The 20th Fantasia International Film Festival is currently heading into its second week and there’s still another week and half to go, until it closes the curtains on August 3. Fantasia’s the longest festival in the world – it feels like a marathon every year trying to cover every awesome selection that screens up there in Montreal. We’ve already delivered several reviews of the fest’s horror fare, but there’s still SO much to come.
Now’s a good a time as any to take a look at Fantasia’s choice horror selections so far and peer into the future at what Mitch Davis and his crew of mad programmers have in store for the rest of the fest.
The Master Cleanse
I adored this honest body horror comedy from Bobby Miller. Starring Johnny Galecki as a broken man trying to take his life back through an unconventional process of spiritual purification, The Master Cleanse delivers great emotional punches, humor, and some of the cutest animatronic creatures put to film since Gizmo did his Rambo impression. What begins as a fairly light comedy gets seriously deep and dark as it looks at personal demons and what (literally) carrying them around can do to the soul. (read our review)
This Indian serial killer thriller from co-writer/director Anurag Kashyap packs a helluva visceral whallop. It attacks the senses with its pounding music, kinetic photography, and deeply evil lead performance from Nawazuddin Siddiqui. This dude seriously gives one of the most insidious performances I’ve seen in a dog’s year. Siddiqui plays the titular psycho, who finds his “soul mate” in the crooked ass cop who’s hunting him down. Alongside the sensory tornado of suspense and violence is a smart look at Indian social structure and the animals it creates. (read our review)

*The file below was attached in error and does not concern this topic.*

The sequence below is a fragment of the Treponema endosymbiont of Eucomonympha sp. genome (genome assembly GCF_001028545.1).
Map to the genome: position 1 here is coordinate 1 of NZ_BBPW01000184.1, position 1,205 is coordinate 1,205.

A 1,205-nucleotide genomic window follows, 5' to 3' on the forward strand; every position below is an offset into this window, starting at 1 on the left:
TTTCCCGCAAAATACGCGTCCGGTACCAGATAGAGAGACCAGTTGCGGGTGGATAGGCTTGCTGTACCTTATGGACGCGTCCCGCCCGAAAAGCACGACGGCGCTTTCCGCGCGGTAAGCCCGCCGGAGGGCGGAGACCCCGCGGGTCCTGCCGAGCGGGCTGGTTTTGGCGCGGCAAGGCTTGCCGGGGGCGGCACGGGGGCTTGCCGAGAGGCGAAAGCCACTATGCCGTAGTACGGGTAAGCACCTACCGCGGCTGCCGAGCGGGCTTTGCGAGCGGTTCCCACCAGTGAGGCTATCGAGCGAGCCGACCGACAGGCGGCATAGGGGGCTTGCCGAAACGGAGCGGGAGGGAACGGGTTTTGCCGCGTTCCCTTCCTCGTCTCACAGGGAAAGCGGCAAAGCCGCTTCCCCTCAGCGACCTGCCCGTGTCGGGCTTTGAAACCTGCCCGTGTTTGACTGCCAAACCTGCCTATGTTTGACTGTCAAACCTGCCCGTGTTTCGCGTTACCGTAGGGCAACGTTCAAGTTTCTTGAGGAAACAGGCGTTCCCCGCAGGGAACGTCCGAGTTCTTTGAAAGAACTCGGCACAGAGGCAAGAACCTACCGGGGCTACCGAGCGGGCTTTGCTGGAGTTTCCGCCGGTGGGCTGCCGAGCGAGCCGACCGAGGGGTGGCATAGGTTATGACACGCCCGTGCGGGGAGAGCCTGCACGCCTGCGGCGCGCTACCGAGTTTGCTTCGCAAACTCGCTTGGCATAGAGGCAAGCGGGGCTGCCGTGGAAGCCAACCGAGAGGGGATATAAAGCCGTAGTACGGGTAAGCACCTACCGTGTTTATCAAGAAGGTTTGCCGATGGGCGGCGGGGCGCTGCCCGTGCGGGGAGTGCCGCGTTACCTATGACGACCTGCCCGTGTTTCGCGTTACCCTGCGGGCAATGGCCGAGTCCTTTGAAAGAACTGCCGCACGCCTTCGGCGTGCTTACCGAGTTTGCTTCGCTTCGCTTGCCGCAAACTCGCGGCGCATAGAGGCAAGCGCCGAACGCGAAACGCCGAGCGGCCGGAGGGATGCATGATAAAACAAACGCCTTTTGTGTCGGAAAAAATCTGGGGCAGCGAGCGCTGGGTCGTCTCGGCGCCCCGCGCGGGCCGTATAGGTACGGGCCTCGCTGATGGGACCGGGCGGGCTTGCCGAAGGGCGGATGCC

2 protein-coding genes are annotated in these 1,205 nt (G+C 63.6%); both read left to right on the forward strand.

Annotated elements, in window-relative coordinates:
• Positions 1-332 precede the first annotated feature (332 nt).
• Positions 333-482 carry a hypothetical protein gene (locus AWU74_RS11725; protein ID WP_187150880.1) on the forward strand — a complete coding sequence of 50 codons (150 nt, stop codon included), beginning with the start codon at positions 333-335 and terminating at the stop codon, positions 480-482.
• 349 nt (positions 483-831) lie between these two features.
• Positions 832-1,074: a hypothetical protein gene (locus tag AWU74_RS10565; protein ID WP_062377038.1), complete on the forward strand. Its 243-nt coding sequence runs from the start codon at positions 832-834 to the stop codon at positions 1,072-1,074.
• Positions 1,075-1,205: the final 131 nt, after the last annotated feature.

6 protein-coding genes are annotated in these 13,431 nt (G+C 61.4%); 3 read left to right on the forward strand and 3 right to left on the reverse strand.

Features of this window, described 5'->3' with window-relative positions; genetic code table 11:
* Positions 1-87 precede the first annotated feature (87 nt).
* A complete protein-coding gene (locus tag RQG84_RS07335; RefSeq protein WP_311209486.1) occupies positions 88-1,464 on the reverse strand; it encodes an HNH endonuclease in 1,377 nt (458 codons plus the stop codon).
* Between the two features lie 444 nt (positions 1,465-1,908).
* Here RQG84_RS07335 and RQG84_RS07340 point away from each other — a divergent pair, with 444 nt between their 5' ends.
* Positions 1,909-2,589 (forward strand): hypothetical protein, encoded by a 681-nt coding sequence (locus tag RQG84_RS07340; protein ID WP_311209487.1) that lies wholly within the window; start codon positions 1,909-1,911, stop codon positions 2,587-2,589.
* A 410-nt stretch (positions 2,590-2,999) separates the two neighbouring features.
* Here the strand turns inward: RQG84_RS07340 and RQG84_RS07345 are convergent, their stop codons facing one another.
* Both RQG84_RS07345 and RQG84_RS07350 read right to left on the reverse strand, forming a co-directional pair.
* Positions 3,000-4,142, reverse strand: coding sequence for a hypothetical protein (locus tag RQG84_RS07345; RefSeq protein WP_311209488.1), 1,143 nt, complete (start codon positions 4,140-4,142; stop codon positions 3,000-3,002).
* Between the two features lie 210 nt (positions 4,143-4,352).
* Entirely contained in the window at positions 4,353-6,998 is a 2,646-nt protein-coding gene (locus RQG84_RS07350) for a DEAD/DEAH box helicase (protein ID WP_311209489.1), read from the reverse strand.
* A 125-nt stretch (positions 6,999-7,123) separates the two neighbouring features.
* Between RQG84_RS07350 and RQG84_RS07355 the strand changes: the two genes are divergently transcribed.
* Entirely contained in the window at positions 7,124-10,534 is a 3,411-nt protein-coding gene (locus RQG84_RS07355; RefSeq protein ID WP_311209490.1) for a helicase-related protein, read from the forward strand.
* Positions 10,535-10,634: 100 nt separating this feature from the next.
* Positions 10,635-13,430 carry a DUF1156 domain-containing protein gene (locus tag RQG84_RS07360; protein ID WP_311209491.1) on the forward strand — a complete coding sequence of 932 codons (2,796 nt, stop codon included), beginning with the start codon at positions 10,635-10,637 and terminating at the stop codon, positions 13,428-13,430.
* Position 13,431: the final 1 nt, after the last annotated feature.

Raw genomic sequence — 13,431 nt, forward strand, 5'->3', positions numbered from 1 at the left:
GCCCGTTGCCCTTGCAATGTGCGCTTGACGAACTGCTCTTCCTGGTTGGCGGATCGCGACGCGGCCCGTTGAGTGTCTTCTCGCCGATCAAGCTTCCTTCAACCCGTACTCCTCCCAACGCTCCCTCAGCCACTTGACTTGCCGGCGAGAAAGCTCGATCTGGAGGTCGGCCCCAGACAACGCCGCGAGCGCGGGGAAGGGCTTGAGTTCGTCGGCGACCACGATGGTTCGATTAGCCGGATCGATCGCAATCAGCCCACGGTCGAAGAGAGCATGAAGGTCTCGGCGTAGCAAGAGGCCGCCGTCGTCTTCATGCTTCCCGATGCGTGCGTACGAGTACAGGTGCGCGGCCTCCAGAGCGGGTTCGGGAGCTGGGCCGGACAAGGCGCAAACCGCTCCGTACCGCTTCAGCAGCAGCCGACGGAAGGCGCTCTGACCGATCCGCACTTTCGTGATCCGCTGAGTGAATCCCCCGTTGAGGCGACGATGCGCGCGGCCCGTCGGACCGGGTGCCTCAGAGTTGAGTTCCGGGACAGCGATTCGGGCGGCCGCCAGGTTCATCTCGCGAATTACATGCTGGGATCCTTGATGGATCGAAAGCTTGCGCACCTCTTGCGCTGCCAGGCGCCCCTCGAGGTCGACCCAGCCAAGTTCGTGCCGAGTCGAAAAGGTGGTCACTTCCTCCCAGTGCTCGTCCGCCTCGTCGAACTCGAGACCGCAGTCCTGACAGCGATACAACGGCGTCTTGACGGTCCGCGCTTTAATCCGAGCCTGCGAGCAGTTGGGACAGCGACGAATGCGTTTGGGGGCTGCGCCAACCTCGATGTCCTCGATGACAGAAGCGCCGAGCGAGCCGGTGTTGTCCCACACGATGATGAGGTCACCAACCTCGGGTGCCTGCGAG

The Love Witch
This one is really something special. Cult director/writer/production designer/editor/costume designer/composer/etc. Anna Biller crafts a gorgeous ode to the erotic horror films of the ‘60s and ‘70s, driven by the hypnotic lead performance of Samantha Robinson, who just melts every frame. The story of a love-hungry witch wreaking unintentional havoc on the men of a small town, The Love Witch is a hilarious, stunningly fashioned Technicolor satire/homage that simultaneously pangs the funny bone and the nether-regions in equal doses. (read our review)